History Comes Alive

History Comes Alive

June 5, 2024

Categories: Legends Magazine

Written by Stephanie Hunt
Photography by Sahar Coston-Hardy/Esto

Charleston’s International African American Museum is a long-awaited athenaeum on one of the most historically significant sites of the African American experience. A group of Kiawah residents and IAAM donors tour the museum with Chief Learning and Engagement Officer Malika Pryor.

On an unusually foggy morning in late fall, a group from Kiawah gathers at the edge of Charleston Harbor. The blue-gray water is glassy calm, and all but the very tip of the Ravenel Bridge is curtained by misty clouds. This veiled morning, with a hint of sunshine beginning to sparkle through, is eerily apropos—as if things both right in front of us yet also long obscured are suddenly brought forth anew. This is exactly what Charleston’s still-new International African American Museum (IAAM), which we are here to tour, does for our community and the broader world: It illuminates and honors the untold stories of the African American experience. Here at the water’s edge, with Fort Sumter and the Atlantic Ocean in the distance and the resplendent former homes of plantation owners just a seagull’s soar down the waterfront, the fog is lifting. 

“We are standing on a portion of what was once Gadsden’s Wharf, the largest wharf and the most active during the transatlantic slave trade here in the port of Charleston, which was unquestionably the most prolific slave port in the United States,” explains Malika Pryor, chief learning and engagement officer for the new museum, which opened to the public in June 2023. She points to a brick outline on the East Garden lawn, near a towering grove of West African palms and in front of parallel black marble walls inscribed with Maya Angelou’s “Still I Rise.” During archaeological digs as part of pre-construction site prep, the team discovered footings of former storehouses. “The brick represents the footprint of one of these warehouses where captive Africans were held until the laws of supply and demand moved the prices up, ensuring top dollar at auction,” she explains. “In the winter of 1807, records show that some seven hundred of those captive Africans died when temperatures dropped to freezing.” 

Pryor shares such harrowing accounts without editorializing. She, like the museum itself, lets the facts speak for themselves, with a low-octave fortitude that carries its own power. Indeed, the IAAM is a testimony to the humbling hallowedness of presence. From the “floating” modular building’s non-rhetorical architecture, designed by the late Henry Cobb of Pei Cobb Freed & Partners, to the ground-level African Ancestors Memorial Garden designed by Walter Hood of Hood Design Studio, every element is meant to be “interpretative and non-literal, creating space for us to be in conversation and in reflection. To remember our ancestors in a quiet and honored space,” says Pryor. Even for those not of African heritage, the story of the IAAM, she adds, is “a fundamental American story and an incredibly significant international story, and we believe those who crossed this wharf’s edge are thus part of everyone’s legacy and story.”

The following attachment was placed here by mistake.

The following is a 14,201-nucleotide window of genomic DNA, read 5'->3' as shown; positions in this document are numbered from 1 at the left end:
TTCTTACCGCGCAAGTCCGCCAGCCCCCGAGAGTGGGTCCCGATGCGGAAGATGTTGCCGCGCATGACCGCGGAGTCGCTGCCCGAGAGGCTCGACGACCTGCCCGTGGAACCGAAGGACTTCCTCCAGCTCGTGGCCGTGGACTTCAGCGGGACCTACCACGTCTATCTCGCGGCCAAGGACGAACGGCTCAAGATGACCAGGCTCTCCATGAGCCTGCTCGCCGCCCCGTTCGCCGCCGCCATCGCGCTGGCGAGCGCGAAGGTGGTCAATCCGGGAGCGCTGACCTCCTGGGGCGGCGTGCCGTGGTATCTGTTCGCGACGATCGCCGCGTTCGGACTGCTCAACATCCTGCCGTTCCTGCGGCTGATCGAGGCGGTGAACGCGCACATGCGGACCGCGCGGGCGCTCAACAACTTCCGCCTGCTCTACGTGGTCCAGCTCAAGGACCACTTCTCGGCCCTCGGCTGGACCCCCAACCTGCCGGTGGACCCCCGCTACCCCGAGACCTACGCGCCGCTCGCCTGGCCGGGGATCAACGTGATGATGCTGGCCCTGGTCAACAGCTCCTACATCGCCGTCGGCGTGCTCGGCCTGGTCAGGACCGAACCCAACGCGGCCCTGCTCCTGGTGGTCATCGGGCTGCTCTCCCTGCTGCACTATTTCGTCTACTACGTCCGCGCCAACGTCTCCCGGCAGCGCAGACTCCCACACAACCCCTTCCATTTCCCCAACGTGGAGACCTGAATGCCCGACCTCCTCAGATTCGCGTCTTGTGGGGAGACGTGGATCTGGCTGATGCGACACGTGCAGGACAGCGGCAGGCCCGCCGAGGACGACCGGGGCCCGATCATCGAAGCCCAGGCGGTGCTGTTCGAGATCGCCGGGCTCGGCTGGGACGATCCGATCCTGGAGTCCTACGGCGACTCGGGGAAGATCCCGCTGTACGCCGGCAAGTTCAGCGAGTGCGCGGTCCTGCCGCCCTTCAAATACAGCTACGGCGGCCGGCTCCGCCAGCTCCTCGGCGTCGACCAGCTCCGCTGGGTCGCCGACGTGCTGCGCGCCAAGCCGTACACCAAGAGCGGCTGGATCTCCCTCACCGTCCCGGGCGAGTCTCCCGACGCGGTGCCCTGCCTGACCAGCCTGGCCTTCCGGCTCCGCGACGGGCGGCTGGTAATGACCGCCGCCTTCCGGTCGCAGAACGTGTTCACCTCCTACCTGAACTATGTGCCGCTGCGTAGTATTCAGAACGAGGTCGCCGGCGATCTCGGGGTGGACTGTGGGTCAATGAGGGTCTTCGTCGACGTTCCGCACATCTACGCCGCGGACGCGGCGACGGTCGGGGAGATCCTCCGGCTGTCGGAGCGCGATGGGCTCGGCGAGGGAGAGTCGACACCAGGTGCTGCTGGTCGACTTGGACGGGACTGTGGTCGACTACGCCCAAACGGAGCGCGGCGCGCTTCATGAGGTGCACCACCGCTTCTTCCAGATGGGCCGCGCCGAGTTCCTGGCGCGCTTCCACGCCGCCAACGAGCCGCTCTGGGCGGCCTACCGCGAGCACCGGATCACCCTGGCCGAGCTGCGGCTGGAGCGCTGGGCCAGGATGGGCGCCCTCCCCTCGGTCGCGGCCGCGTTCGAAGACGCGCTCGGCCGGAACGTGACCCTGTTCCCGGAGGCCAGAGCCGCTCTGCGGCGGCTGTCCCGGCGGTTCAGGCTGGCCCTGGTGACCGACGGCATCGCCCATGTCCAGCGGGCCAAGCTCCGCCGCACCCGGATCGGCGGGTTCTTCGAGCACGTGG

She leads us to that wharf’s edge, or rather, the steel band that demarcates where Gadsden’s Wharf once stood, inscribed with a litany of place names where captive Africans embarked from Africa and then their many points of arrival in the Americas. Perhaps the most evocative and artful part of the museum’s lower level is the “Tidal Tribute,” a ground-level horizontal fountain that rhythmically fills and empties, mimicking the ebb and flow of the tides, tying the museum to the Atlantic Ocean. The tabby basin is etched with abstract reliefs inspired by the Brookes Diagram, a sketch illustrating how to maximize the loading of human cargo in a slave ship’s hold. When Walter Hood first saw the diagram while on a research trip to Sullivan’s Island, he thought it evoked the graphic patterns of African textiles, and knew he’d found his inspiration. “When the fountain is full, the bodies almost appear as if on the bottom of the ocean. This acknowledges and honors the thousands who lost their lives during the Middle Passage,” Pryor says.